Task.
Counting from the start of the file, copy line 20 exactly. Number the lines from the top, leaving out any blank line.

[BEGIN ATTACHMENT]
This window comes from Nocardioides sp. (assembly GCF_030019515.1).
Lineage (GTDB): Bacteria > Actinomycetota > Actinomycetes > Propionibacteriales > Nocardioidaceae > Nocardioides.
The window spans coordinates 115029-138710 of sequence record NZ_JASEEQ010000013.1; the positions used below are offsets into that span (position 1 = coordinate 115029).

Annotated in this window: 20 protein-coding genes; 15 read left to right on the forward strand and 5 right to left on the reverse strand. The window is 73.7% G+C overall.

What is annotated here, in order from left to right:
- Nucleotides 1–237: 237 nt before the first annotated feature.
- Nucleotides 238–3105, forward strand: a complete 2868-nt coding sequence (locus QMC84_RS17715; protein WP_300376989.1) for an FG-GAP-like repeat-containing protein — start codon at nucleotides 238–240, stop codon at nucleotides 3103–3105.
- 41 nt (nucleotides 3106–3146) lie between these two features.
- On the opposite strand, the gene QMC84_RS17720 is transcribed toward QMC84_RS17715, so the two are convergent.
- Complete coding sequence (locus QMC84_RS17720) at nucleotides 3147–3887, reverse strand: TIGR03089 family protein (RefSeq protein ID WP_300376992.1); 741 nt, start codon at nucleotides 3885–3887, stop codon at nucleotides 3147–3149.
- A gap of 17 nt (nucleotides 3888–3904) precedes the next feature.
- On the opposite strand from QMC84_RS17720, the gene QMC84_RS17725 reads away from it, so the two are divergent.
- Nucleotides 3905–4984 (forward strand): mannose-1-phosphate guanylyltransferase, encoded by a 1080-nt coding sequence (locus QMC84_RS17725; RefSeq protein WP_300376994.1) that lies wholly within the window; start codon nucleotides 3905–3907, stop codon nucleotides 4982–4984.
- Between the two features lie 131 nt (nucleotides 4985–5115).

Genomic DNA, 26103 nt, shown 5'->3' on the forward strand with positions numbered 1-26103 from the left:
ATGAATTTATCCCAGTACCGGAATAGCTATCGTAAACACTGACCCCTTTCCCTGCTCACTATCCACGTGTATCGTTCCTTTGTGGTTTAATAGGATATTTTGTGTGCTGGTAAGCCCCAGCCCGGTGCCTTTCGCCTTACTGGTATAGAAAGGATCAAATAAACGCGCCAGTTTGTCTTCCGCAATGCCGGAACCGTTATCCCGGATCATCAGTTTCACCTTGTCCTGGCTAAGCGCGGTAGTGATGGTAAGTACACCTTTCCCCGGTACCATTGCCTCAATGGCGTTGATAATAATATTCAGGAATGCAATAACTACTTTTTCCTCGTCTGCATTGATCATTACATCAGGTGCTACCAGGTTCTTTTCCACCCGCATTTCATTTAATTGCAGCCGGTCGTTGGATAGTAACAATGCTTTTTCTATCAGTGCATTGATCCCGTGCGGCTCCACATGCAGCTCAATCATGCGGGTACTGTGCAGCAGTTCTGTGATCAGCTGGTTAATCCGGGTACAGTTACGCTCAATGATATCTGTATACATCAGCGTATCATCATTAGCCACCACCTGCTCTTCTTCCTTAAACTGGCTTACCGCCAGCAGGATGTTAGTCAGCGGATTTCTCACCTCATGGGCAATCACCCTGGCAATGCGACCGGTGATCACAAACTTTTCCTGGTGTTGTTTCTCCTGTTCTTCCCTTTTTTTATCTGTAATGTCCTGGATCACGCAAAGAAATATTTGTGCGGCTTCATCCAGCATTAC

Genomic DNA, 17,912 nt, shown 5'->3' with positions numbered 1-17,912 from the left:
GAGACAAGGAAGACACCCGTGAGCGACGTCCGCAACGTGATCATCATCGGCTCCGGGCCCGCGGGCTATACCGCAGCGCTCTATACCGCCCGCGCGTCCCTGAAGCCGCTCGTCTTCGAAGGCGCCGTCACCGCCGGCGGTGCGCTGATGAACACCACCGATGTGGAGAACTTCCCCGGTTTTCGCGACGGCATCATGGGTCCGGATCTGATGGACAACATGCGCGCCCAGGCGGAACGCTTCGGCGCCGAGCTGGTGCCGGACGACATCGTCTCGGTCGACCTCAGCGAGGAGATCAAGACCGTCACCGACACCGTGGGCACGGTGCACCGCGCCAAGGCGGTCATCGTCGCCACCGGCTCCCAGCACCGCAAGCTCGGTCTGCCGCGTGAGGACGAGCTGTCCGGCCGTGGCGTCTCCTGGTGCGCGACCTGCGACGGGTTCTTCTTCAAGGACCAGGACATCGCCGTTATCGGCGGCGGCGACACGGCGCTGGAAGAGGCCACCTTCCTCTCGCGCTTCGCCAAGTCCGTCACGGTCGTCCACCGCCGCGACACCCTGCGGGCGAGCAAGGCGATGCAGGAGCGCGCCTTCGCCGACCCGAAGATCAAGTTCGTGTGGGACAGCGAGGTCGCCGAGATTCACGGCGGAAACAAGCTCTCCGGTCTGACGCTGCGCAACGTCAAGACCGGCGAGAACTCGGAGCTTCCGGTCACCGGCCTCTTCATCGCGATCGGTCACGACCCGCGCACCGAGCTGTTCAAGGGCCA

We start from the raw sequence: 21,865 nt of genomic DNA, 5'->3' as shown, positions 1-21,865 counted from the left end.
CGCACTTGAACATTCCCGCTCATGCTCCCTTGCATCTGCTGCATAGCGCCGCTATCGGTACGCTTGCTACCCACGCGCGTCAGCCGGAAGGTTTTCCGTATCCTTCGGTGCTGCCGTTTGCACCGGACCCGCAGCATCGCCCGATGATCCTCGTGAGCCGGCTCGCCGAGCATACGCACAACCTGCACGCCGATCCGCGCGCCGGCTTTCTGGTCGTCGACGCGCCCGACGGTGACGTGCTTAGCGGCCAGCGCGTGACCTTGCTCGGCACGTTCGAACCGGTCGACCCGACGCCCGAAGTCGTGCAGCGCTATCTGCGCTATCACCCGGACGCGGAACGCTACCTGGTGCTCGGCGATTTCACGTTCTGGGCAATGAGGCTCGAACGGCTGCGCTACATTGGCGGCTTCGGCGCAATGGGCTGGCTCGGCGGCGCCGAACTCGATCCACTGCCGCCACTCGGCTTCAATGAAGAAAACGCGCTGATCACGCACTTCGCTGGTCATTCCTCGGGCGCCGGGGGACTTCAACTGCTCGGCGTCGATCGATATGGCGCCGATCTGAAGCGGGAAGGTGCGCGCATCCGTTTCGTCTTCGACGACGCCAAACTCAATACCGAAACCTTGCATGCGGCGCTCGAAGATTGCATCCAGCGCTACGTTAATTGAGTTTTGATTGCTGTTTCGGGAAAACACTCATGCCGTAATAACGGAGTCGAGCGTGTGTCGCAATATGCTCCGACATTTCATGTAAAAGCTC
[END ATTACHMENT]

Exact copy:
CGCACTTGAACATTCCCGCTCATGCTCCCTTGCATCTGCTGCATAGCGCCGCTATCGGTACGCTTGCTACCCACGCGCGTCAGCCGGAAGGTTTTCCGTATCCTTCGGTGCTGCCGTTTGCACCGGACCCGCAGCATCGCCCGATGATCCTCGTGAGCCGGCTCGCCGAGCATACGCACAACCTGCACGCCGATCCGCGCGCCGGCTTTCTGGTCGTCGACGCGCCCGACGGTGACGTGCTTAGCGGCCAGCGCGTGACCTTGCTCGGCACGTTCGAACCGGTCGACCCGACGCCCGAAGTCGTGCAGCGCTATCTGCGCTATCACCCGGACGCGGAACGCTACCTGGTGCTCGGCGATTTCACGTTCTGGGCAATGAGGCTCGAACGGCTGCGCTACATTGGCGGCTTCGGCGCAATGGGCTGGCTCGGCGGCGCCGAACTCGATCCACTGCCGCCACTCGGCTTCAATGAAGAAAACGCGCTGATCACGCACTTCGCTGGTCATTCCTCGGGCGCCGGGGGACTTCAACTGCTCGGCGTCGATCGATATGGCGCCGATCTGAAGCGGGAAGGTGCGCGCATCCGTTTCGTCTTCGACGACGCCAAACTCAATACCGAAACCTTGCATGCGGCGCTCGAAGATTGCATCCAGCGCTACGTTAATTGAGTTTTGATTGCTGTTTCGGGAAAACACTCATGCCGTAATAACGGAGTCGAGCGTGTGTCGCAATATGCTCCGACATTTCATGTAAAAGCTC